Playful and amusing but can also be calm, patient, gentle and dignified. Steady and silent. Loves to be cuddled but also likes to romp outdoors. It may be very possessive of its owner and resent outsiders. They are steady, obedient and are not yappers. Papillons can be trained to perform small tricks. Some blood lines can be nervous, high-strung and timid. They can also be difficult to housebreak, but are in general easy to train otherwise. Papillons do best with older, considerate children. They can be a bit dog-aggressive. Good with cats when they are raised with them from puppyhood.
Play will take care of a lot of their exercise needs; however, as with all breeds, play is not sufficient for all exercise. Daily walks or runs are an excellent way to exercise a Papillon. They also enjoy a good romp in a safe open area off leash, such as a large, fenced yard. Papillons are a very active breed of dog and enjoy having a job to perform. Papillon breeders recommend dog agility, rally obedience, or obedience training for Papillons because of their intelligence and energy level.
The Papillon is a fairly healthy breed, but like all dog breeds there are some health problems that are known to occur. Von Willebrand's disease can occur in Papillons. This hereditary coagulation abnormality is described in humans, although it can also be acquired as a result of other medical conditions. Luxating patella is not uncommon in small dogs, such as Papillions. It causes the kneecap to dislocate, and affects Papillons from 4 to 6 months.
Papillons can also be effected by patellar luxation, seizures, and dental problems. Additionally, they can be at risk for progressive retinal atrophy, intervertebral disk disease, and allergies.
"Don't Shop ... Please Adopt"
If you can’t find the pet you’re looking for on Petfinder, don’t give up. Some shelters maintain waiting lists for specific breeds, so don’t be afraid to ask! There are also breed-specific rescues for just about every breed, and most of them post their pets on Petfinder. (Petfinder can even e-mail you when a pet that fits your criteria is posted — just click “Save this Search” at the top of your search results page.)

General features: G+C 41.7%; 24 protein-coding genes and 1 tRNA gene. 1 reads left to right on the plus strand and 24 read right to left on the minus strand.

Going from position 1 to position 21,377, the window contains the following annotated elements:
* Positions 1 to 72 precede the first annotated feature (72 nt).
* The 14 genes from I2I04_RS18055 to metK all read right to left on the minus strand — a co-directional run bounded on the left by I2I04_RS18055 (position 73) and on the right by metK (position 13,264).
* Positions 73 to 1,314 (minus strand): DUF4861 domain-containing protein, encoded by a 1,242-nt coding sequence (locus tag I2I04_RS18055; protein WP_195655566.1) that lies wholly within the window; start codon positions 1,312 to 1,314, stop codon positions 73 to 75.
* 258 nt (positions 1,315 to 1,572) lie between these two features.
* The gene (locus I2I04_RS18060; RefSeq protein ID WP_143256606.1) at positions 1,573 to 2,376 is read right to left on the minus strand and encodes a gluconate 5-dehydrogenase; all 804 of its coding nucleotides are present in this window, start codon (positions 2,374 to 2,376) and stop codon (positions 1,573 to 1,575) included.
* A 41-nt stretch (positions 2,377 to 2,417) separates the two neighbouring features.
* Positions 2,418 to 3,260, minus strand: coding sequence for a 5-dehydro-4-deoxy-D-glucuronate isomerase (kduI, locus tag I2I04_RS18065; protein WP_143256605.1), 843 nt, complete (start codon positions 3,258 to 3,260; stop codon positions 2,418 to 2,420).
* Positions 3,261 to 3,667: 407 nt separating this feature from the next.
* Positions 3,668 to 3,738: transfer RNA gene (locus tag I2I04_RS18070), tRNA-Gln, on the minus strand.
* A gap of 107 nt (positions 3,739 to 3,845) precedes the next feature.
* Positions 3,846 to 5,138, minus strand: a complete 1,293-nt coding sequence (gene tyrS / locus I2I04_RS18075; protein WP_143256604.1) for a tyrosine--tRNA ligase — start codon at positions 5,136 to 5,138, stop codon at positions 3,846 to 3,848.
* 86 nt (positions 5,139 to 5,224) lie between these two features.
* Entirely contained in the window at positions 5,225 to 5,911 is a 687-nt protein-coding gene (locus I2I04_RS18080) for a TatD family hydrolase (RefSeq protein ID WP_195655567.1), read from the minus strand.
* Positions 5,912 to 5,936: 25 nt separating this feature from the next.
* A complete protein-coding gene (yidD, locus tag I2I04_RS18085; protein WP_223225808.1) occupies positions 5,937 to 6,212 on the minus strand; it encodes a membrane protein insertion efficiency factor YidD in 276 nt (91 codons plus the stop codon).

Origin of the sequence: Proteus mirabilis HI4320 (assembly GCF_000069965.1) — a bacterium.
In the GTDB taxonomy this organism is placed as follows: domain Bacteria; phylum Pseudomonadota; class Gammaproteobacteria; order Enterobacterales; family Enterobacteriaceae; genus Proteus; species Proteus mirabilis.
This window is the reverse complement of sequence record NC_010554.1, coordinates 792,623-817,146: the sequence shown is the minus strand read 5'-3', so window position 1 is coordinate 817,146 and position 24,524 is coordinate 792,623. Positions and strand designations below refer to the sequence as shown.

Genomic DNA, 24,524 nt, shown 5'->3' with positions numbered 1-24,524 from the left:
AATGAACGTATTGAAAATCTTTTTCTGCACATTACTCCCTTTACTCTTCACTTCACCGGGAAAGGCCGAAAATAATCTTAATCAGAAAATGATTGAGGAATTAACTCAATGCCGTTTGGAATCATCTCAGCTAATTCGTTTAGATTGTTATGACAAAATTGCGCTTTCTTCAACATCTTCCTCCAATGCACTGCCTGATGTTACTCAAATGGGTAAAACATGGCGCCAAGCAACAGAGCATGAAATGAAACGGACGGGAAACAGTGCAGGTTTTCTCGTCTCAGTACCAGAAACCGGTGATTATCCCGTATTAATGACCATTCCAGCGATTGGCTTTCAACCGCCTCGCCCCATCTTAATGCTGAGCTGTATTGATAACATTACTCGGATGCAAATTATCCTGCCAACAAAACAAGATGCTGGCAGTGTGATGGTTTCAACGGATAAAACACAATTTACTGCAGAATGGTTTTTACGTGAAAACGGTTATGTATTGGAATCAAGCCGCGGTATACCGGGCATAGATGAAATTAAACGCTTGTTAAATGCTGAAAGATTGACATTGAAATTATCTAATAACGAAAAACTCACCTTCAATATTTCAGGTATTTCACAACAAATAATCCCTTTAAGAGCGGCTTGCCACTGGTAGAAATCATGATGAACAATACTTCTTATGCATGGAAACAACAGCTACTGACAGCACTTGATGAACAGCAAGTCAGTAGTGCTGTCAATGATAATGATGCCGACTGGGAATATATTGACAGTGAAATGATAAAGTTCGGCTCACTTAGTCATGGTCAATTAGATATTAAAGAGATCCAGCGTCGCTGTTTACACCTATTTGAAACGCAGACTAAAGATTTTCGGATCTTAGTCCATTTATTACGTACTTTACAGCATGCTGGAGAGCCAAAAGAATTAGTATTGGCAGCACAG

Jeff Gold, Founder, Rescue Me! Animal Rescue Network
Jeff Gold lives in Watkinsville, Georgia on the same property as Rescue Me's Animal Rehabilitation Center, with 18 rescue animals. Shown with him in the photo to the left are Maggie, Izzie and Cortez. In 2003, after learning there was nobody doing boxer rescue work in Georgia, Gold founded Boxertown, an organization which helped find homes for over 500 boxers during its first two years. Based upon this success, Gold came up with the vision for Rescue Me! ― a network which helps all breeds of dogs, cats and other animals find good homes, anywhere in the world. RescueShelter.com is also a free service of Rescue Me! and provides the world's largest and most up-to-date directory of animal rescue organizations for all breeds of dogs, cats and other animals, including a comprehensive directory of wildlife rehabilitators in over 150 countries.